This gap affects the calculation of the date for Orthodox Easter, as it is based on the first full moon following the vernal equinox. Consequently, Orthodox Easter typically falls one to five weeks after the Western celebration.

Symbols and Traditions of Orthodox Easter

Symbols and Traditions of Orthodox Easter

Orthodox Easter is rich in symbolism and traditions that have been preserved for centuries. Include:

  • Red Eggs: Eggs are a universal symbol of life and rebirth. In Orthodox Easter, red eggs symbolize the blood of Christ and the renewal of life. They are often dyed red on Holy Thursday or Holy Saturday and are then cracked open on Easter Sunday to represent the empty tomb of Jesus.
  • Paschal Lamb: Lamb is a traditional Easter dish that represents Jesus as the “Lamb of God”. Who was sacrificed for the sins of humanity. It is often the centerpiece of Easter feasts in Orthodox households.
  • Paschal Candle: It represents Christ as the “Light of the World.” It is lit during the Paschal Vigil, symbolizing the resurrection of Jesus and the triumph of light over darkness.
  • Paschal Greeting: “Christ is risen!” and the response “Indeed, He is risen!” is a customary Paschal greeting exchanged among Orthodox Christians during the Easter season. This greeting emphasizes the joyous belief in Christ’s resurrection.
  • Holy Fire: It happens every year on Holy Saturday, and it is considered a miraculous event. The Patriarch of Jerusalem lights a bundle of candles using the Holy Fire. The fire is then distributed to churches worldwide, symbolizing the spreading of the light of Christ’s resurrection.

Bible Verses about Easter

Bible Verses about Easter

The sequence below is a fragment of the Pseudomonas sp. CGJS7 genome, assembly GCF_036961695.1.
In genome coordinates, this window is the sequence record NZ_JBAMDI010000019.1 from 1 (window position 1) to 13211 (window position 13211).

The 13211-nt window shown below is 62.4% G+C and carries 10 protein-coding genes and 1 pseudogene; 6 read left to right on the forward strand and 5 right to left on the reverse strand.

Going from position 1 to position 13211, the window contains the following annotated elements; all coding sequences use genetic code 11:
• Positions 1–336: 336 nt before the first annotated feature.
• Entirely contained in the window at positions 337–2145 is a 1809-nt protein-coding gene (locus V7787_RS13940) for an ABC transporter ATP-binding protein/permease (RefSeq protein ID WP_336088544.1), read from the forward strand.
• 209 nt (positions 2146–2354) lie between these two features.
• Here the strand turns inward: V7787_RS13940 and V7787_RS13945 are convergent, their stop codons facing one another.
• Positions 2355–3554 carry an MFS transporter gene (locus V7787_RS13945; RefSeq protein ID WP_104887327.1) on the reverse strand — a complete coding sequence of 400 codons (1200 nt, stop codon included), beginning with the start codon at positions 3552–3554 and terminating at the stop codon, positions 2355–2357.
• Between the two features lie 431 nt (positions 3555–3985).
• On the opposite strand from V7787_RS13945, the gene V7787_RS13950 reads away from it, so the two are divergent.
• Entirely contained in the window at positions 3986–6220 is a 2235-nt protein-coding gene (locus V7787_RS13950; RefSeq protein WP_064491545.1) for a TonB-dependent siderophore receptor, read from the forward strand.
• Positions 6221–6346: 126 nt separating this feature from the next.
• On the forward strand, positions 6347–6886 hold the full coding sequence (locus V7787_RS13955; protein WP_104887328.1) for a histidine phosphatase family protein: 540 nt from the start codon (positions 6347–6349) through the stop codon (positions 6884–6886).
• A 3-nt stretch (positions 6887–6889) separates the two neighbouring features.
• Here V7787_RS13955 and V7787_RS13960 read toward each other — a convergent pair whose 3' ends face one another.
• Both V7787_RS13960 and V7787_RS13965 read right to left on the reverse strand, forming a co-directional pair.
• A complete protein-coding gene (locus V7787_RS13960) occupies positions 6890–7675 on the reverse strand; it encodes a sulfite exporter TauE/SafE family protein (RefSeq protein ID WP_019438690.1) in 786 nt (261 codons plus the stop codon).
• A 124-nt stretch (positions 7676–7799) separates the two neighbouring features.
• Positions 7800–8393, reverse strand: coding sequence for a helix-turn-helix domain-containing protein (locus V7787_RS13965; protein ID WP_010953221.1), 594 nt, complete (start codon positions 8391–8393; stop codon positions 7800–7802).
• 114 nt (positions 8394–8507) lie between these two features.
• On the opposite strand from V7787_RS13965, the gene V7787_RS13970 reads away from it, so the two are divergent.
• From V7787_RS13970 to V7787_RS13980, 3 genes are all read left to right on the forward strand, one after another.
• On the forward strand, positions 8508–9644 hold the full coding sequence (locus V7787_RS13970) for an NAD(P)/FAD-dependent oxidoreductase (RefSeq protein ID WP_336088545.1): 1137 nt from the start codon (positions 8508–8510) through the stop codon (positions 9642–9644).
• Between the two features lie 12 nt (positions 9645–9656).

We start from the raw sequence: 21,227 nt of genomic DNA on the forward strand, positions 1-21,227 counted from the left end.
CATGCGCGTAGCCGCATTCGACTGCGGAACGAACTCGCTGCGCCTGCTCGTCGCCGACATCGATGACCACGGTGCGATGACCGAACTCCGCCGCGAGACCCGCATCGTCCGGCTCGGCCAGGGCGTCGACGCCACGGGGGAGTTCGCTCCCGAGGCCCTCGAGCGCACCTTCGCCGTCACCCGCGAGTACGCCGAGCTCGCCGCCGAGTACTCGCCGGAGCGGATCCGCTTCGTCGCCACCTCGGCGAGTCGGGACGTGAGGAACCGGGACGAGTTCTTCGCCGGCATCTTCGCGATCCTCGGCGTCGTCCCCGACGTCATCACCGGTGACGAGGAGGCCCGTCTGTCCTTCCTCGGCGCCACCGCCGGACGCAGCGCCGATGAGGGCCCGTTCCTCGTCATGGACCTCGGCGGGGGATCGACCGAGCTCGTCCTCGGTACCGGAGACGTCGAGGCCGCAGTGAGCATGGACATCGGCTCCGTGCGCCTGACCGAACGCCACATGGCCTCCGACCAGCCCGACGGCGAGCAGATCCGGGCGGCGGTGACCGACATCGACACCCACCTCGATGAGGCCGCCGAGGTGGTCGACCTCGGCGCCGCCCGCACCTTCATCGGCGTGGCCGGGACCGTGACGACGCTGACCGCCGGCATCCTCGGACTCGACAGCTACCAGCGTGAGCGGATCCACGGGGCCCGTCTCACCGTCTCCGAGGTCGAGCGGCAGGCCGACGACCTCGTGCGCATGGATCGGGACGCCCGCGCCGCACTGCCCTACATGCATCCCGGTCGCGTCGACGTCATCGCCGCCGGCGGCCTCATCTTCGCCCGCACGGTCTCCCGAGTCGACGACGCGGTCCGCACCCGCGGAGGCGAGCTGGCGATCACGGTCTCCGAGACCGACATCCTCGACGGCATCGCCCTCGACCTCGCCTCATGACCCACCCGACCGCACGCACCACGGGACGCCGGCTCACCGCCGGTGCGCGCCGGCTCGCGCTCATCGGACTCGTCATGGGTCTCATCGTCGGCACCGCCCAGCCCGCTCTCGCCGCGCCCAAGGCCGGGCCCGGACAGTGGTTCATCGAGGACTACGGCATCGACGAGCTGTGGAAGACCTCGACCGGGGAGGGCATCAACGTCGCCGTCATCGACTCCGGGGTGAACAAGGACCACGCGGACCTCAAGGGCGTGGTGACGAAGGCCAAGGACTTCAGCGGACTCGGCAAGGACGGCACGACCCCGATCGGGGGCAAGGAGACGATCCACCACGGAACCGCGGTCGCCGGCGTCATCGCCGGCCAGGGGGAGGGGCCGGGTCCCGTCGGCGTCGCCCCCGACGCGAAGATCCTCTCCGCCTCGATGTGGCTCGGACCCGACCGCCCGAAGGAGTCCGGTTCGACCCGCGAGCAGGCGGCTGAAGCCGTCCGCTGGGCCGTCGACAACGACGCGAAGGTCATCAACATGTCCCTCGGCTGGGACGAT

Numerous Bible verses attest to the significance of Christ’s resurrection for Christians. Some key passages include:

  • Matthew 28:6: “He is not here; he has risen, just as he said. Come and see the place where he lay.”
  • Luke 24:6-7: “He is not here; he has risen! Remember how he told you, while he was still with you in Galilee: ‘The Son of Man must be delivered over to the hands of sinners, be crucified and on the third day be raised again.'”
  • John 11:25-26: “Jesus said to her, ‘I am the resurrection and the life. The one who believes in me will live, even though they die; and whoever lives by believing in me will never die. Do you believe this?'”
  • 1 Corinthians 15:3-4: “For what I received I passed on to you as of first importance: that Christ died for our sins according to the Scriptures, that he was buried, that he was raised on the third day according to the Scriptures.”


FAQs about what is orthodox easter

Does Greek Easter differ from Orthodox Easter?

No, Greek Easter falls on the same day as Orthodox Easter. The celebrations may vary based on specific churches, locations, and cultures.

What is the reason for the difference in the date of Orthodox Easter?

Orthodox Christians in Europe, Africa, and the Middle East celebrate Easter later than most in the Western world. Because they use a different calendar to determine the date of Easter.

Which countries celebrate Orthodox Easter?

Officially, countries that observe Orthodox Easter include Bulgaria, Cyprus, Greece, Lebanon, the Republic of Macedonia, Romania, Russia, and Ukraine.


Orthodox Easter is a significant religious event for millions of Eastern Orthodox Christians worldwide.

The unique traditions and liturgical practices associated with Orthodox Easter provide a rich and profound experience for believers, highlighting the central Christian belief in the resurrection of Jesus Christ.

As we approach Orthodox Easter in 2023, it is essential to appreciate the historical and cultural context of this sacred celebration. As well as the shared belief in Christ’s resurrection that unites Christians across the globe.

About The Author

Leave a Comment

Your email address will not be published. Required fields are marked *

Scroll to Top